Different disciplinary backgrounds within a team sometimes lead to tensions. In one of my early projects, which featured a five-person interdisciplinary team with feminist commitments, we worked together enjoyably and conducted almost 200 qualitative interviews across Canada. But we had not really talked about what to do with all that data and were unable to come to a consensus before we ran out of time (see ‘Complexity’ and ‘Clocks and calendars’). In retrospect, I could have taken a stronger leadership role, initiating earlier negotiations around data analysis. Interestingly, we have found that many PIs interviewed for the ARICT project were hesitant about identifying themselves as ‘leaders’, given the term’s masculinist and authoritarian associations.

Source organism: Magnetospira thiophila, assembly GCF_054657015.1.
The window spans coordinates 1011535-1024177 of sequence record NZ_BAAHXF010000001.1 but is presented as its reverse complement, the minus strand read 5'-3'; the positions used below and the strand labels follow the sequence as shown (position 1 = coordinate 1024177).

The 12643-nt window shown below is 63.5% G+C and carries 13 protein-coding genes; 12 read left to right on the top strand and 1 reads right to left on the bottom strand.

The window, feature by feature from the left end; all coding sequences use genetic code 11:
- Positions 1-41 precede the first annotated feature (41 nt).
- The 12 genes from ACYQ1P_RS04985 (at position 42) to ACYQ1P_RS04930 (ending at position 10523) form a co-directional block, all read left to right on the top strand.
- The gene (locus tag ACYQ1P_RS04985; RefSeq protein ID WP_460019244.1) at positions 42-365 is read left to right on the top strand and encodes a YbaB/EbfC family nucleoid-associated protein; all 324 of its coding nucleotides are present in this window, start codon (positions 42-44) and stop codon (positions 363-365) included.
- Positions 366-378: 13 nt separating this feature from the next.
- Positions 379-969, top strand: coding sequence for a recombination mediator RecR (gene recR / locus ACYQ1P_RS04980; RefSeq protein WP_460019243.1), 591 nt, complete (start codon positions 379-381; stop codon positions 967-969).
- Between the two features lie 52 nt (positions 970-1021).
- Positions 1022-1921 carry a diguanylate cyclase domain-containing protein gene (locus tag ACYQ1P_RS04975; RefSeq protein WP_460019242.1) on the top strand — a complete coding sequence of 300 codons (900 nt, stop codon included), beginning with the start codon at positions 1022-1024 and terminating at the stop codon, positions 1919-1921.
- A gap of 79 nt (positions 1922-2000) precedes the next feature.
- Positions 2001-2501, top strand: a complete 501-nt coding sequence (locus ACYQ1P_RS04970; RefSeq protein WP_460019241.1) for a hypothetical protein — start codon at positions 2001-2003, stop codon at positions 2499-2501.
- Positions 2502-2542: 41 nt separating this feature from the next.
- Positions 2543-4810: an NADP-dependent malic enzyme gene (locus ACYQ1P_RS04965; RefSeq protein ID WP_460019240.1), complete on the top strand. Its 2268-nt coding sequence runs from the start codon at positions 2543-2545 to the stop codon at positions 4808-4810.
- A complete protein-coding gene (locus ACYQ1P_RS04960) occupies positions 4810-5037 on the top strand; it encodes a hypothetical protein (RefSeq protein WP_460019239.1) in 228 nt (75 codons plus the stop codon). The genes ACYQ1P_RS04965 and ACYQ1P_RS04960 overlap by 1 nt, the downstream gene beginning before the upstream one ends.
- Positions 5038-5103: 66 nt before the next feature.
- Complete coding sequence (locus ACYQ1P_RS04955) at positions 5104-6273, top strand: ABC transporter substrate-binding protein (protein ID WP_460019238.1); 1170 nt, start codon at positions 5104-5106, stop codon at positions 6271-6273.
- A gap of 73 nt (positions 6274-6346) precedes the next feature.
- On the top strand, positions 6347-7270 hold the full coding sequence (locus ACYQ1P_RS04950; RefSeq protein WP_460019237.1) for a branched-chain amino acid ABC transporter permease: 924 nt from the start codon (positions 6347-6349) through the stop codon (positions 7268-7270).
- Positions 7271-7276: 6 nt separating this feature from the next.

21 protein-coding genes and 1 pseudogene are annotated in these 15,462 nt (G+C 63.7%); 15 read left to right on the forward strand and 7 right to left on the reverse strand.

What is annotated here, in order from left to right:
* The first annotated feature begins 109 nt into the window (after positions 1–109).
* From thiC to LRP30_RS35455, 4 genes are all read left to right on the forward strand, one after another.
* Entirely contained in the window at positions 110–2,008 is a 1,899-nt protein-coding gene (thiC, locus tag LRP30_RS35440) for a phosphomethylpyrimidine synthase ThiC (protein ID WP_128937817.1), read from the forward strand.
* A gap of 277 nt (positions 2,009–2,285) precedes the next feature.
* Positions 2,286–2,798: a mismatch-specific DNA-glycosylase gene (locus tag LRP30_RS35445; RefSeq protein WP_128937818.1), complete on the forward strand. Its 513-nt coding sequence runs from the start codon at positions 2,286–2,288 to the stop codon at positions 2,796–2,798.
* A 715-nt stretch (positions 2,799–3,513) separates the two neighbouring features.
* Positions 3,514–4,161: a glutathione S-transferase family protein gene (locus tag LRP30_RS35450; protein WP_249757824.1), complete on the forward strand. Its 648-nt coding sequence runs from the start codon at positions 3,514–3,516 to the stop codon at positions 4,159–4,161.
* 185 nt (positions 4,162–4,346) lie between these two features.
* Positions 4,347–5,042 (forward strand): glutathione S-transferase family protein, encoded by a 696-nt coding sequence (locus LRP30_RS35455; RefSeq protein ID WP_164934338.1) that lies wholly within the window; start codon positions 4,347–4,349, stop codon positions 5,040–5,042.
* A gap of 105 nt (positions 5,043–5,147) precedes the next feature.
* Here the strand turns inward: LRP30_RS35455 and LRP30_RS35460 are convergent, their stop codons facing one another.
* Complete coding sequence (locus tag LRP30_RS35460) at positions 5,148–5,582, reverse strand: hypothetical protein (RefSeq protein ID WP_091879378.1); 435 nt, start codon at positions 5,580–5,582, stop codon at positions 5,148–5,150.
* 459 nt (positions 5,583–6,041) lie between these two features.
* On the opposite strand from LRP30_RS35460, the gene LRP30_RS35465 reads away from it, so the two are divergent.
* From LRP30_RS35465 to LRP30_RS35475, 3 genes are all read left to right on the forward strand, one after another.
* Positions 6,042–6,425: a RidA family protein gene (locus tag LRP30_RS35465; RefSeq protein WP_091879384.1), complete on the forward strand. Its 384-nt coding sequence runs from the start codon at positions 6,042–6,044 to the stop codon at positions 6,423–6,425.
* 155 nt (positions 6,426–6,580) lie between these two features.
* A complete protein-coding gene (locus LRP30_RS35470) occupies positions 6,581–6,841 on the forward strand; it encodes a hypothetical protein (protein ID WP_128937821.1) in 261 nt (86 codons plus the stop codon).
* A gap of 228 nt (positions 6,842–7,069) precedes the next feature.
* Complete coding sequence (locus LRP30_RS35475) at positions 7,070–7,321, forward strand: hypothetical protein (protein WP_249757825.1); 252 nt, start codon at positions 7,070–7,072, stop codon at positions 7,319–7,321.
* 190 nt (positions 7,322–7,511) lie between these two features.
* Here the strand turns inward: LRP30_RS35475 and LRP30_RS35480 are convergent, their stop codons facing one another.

Coordination and communication.

In the past, influenced by feminism and my personal inclinations, I remained too much in the background, while encouraging collective decisions and emergent processes. Sadly, that stance conflicts with making clear decisions, setting targets and keeping track of details. I like Sarah R. Davies and Maja Horst’s concept of caring craftwork as the task of the PI. Find a good balance that works for you and your team and be prepared to adjust your approach as necessary. It helps to have a project manager or research coordinator, even on a part-time basis, to assist with organizational matters.

Clocks and calendars.